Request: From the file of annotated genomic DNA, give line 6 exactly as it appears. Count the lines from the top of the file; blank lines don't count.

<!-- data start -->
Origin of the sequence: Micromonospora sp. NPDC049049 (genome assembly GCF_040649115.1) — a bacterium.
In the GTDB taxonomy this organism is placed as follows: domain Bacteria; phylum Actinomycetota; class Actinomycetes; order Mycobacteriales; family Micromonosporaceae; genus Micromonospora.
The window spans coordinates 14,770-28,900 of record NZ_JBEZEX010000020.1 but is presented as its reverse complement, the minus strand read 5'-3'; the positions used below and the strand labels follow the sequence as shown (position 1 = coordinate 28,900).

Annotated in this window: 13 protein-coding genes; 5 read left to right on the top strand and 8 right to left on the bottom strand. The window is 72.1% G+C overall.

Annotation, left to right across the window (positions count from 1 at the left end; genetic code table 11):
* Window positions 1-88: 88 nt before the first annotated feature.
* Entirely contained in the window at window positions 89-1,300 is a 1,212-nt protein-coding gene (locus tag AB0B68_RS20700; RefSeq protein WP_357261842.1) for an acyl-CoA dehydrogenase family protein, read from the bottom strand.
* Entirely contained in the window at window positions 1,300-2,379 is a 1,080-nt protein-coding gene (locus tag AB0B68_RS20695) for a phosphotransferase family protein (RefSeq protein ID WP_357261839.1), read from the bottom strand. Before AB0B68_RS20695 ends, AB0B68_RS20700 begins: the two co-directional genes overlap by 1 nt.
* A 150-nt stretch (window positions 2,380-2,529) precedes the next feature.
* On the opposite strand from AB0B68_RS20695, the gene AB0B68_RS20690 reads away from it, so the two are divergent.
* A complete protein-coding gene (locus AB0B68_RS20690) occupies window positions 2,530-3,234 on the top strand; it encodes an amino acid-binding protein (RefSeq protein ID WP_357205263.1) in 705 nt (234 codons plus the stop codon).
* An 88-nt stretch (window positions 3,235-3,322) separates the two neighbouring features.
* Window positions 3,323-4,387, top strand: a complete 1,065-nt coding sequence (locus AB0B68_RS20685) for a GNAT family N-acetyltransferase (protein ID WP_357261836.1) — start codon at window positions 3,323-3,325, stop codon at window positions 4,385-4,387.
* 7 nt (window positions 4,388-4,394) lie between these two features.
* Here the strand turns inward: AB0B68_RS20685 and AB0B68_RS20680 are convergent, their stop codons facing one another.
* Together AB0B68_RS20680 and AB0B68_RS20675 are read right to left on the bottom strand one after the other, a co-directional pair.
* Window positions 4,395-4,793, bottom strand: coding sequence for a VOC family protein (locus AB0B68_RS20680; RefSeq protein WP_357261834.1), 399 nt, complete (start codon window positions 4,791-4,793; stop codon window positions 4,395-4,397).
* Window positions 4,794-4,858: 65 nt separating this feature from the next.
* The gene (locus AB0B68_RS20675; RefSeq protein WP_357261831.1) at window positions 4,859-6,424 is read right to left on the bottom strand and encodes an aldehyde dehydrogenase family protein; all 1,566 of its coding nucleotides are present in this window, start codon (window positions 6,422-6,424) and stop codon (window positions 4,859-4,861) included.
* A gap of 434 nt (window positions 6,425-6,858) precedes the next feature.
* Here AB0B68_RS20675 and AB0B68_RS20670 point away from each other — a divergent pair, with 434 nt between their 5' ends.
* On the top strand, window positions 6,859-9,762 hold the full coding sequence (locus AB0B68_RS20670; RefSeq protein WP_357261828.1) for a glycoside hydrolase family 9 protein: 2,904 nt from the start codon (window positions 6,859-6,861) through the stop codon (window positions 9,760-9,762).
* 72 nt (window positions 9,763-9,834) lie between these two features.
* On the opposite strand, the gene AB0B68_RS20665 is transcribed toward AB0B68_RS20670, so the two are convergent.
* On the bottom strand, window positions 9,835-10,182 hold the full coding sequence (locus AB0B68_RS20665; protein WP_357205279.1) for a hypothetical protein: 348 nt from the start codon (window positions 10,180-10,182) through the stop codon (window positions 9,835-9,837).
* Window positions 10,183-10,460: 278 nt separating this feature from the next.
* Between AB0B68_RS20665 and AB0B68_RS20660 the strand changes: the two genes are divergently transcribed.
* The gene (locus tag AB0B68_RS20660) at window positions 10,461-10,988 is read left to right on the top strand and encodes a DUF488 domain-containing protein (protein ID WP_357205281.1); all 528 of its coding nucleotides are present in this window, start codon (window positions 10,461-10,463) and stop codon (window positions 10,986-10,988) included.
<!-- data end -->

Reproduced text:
* Window positions 1-88: 88 nt before the first annotated feature.